GOP U.S. Rep. Bryan Steil, who helped tally votes during the historic effort to nominate House Speaker Kevin McCarthy, praised the effort as “democracy in action.”

“I think what you really saw was that family conversation of coming together,” Steil said on WISN’s “UpFront,” which is produced in partnership with “I think at the end of the day, we ended up with a rules package that’s going to allow us to come together to address one of the biggest concerns in Washington, and that’s the runaway spending that we’ve seen driving inflation.”

Steil, who still could be tapped by McCarthy to chair the House Administration Committee, argued the numerous investigations the House GOP plans to launch won’t distract from addressing federal spending.

“I think it’s really important to make sure that we’re holding our government accountable,” Steil said. “For the past two years, we’ve seen a complete lack of accountability of our federal government.”

Steil also questioned the transparency of Justice Department officials in its investigation into President Biden’s handling of classified documents.

“I think it’s appropriate to definitely look into and understand why these documents were not held in the proper chain of custody,” Steil said. “And why, in particular, related to the Biden administration, was this information not released before the election?”

Meanwhile, U.S. Rep. Mark Pocan, D-Town of Vermont, defended voting against a bipartisan resolution that created the House Select Committee on China chaired by U.S. Rep. Mike Gallagher, R-Allouez. Pocan was one of 65 members who voted against the resolution.

“It was a lot of political gesturing all week, and this committee is no different than that,” Pocan told “UpFront.” “If we’re serious, as we should be, about competition from China when it comes to economics and other areas, you’d have a resolution that did that. This resolution didn’t.”

Pocan revealed new details about his first face-to-face conversation with U.S. Rep. Derrick Van Orden, the delegation’s newest Republican member. Pocan has previously sparred with him on Twitter about Jan. 6, 2021.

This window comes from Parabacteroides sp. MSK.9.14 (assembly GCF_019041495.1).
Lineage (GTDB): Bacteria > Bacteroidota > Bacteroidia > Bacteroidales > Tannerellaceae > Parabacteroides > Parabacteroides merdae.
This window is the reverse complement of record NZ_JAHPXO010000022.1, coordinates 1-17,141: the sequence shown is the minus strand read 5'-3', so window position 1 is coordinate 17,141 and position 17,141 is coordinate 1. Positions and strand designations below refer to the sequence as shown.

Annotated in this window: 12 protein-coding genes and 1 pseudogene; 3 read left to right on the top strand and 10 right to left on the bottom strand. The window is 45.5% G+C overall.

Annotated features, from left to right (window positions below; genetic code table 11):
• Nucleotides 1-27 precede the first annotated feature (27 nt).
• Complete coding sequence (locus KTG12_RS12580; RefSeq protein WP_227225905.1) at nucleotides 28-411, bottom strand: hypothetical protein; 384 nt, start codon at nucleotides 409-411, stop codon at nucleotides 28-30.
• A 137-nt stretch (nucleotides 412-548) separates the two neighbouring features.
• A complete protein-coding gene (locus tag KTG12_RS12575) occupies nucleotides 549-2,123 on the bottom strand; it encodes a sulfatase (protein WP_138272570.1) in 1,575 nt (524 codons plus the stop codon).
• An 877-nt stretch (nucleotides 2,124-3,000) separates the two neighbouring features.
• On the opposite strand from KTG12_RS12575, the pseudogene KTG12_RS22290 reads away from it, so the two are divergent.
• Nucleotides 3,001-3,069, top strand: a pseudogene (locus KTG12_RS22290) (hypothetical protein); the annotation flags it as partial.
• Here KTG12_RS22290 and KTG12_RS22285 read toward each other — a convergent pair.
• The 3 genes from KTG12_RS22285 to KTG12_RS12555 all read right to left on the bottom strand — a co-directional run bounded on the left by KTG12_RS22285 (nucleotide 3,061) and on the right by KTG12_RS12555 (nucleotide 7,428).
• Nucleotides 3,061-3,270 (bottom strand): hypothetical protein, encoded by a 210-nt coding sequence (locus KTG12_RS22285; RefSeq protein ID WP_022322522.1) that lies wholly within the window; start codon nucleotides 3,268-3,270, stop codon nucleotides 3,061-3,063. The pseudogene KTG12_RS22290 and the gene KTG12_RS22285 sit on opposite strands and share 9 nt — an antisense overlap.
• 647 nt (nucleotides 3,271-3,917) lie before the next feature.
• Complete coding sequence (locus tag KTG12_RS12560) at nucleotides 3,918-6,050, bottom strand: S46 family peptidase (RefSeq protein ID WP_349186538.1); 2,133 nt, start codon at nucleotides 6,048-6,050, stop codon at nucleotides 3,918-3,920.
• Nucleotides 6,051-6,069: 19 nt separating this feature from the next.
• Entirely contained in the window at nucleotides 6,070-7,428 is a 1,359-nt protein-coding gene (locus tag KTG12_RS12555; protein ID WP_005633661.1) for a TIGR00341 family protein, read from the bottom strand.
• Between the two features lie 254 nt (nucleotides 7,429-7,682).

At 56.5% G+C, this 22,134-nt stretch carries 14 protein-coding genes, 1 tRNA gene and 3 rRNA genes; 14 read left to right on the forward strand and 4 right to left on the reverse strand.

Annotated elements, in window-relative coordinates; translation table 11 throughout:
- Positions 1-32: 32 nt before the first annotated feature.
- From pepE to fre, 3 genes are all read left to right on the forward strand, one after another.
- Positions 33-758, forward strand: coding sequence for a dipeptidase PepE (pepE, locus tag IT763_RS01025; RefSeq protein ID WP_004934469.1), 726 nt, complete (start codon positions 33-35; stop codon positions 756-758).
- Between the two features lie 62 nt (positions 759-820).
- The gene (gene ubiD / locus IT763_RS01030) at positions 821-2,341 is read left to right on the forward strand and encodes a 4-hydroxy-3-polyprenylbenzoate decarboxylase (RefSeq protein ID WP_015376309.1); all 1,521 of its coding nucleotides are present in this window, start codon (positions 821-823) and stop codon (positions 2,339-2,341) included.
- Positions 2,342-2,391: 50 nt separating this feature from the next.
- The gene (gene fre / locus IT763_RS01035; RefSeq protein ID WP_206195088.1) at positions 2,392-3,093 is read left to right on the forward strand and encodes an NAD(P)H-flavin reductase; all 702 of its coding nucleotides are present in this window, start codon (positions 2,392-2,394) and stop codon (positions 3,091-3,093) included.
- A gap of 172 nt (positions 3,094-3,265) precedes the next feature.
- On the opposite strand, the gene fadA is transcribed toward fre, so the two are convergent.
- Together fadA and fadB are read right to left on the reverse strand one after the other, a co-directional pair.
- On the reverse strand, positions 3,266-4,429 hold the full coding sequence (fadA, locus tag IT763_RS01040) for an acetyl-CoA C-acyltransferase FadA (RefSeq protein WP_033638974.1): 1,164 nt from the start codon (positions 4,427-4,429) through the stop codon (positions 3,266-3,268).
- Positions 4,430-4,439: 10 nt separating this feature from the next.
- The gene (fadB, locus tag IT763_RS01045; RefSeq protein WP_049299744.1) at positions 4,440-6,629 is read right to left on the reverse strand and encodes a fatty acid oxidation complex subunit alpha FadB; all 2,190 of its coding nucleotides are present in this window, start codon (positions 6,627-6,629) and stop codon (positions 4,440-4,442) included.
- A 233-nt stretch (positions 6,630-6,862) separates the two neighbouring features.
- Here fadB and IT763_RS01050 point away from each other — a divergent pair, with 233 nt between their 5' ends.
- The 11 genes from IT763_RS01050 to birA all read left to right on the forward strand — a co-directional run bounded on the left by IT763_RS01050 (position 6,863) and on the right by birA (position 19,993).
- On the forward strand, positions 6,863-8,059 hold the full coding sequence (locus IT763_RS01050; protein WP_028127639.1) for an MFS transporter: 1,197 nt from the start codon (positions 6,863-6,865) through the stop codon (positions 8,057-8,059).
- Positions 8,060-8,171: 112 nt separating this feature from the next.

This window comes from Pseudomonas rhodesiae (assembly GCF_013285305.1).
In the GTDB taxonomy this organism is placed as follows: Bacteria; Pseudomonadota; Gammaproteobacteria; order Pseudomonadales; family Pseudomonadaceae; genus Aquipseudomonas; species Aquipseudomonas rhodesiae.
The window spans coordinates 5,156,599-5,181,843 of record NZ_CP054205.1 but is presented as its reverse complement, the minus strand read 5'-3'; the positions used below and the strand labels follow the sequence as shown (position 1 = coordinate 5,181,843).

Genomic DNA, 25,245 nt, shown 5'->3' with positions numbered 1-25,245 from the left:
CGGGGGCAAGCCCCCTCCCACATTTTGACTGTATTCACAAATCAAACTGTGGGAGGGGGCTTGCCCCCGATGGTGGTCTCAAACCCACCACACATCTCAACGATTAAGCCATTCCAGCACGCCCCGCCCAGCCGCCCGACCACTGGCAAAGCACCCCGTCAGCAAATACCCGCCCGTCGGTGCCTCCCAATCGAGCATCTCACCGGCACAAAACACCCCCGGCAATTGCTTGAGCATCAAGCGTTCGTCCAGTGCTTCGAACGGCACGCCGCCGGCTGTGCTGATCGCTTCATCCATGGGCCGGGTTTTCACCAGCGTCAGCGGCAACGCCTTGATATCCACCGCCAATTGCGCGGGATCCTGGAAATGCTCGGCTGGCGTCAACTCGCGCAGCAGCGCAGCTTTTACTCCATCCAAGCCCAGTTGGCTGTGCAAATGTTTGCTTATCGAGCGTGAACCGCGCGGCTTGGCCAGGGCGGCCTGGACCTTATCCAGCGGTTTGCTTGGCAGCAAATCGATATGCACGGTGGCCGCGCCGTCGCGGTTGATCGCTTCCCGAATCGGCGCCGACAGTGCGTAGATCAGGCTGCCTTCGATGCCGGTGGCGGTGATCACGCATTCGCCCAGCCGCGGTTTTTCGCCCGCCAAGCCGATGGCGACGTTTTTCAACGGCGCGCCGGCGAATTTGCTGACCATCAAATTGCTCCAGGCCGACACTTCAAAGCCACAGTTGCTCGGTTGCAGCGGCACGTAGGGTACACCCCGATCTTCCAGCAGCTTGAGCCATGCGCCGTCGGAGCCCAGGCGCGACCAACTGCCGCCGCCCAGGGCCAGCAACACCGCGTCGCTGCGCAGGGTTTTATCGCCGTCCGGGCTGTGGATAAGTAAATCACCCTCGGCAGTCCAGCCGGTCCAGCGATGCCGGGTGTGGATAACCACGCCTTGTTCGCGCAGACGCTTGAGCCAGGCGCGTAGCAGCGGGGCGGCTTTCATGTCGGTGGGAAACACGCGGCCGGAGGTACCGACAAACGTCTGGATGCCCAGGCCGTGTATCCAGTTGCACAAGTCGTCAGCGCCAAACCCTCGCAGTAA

“He very clearly to me condemned the violence and said he regrets the actions that happened that day,” Pocan said. “But he hasn’t really said that publicly. He’s still playing a little bit of politics with the language. I’m going to give him the benefit of the doubt, and I do believe he was being sincere about it. Let’s hope he is because for Wisconsin’s sake, we only have eight members of the House; we need everyone rowing together when it comes to things returning to the state.”

Pocan also backed the Department of Justice’s decision to appoint a special counsel to investigate President Biden’s handling of classified documents.

“I’m glad they appointed a special counsel right away to address this and make sure we know if there’s anything we need to correct along the way,” Pocan said. “That’s the way you’re supposed to handle it. You don’t take the documents and refuse to give them up … like we saw at Mar-a-Lago. I think the president’s doing the right thing. I think the attorney general’s doing the right thing.” 

Also on the show, Dem state Senate Minority Leader Melissa Agard says “we agree with the governor” in his opposition and potential veto of a state budget that would include a flat income tax as proposed by Republicans.

“Frankly, I would hope because we’re early in the budget deliberations that the Republicans have heard that and they’re going to roll up their sleeves and retool and bring something forward that we may actually be able to all agree on,” Agard said.

Agard also said she won’t support “any medicinal bill” to legalize medical marijuana and will continue to push for full legalization.

“Well, I’m not ever going to stop being a strong advocate for full legalization, responsible adult usage in the state of Wisconsin,” Agard said. “But I welcome being at the table to talk about what a comprehensive, healthy medicinal bill would look like for the state of Wisconsin. I believe I can be involved in both of those types of conversations.”

Steve King, CEO of the 2024 Republican National Convention’s Milwaukee Host Committee, told “UpFront” the committee has raised about a quarter of the roughly $65 million needed to host the convention.

“It’s a national event, so we have the opportunity to try to raise money nationally, too,” King said about the ongoing efforts.

King says in the coming month’s events will be scheduled with area business owners, city and government officials, as well as an event specifically focused on minority and women-owned businesses.

“It’s important not only because from a morale standpoint, an ethical standpoint,” King said. “It’s important because that’s part of the agreement that we signed, the host committee signed with the city of Milwaukee.”

Also on the show, retiring Wisconsin Supreme Court Justice Patience Roggensack denounced the growing influence of politics on the court while also defending her recent endorsement of Waukesha County Judge Jennifer Dorow saying: “I don’t think Jennifer is a particularly political player.”

“I think it’s too bad,” Roggensack added about the political nature of the campaigns. “Many, many things have become political now, and I think instead of working to elect different legislators if they don’t like the Legislature, the tactic now is to always bring it to the court, and that’s not our job. It’s really not.”

Roggensack attended the WisPolitics forum that featured all four Wisconsin Supreme Court candidates on the same stage.

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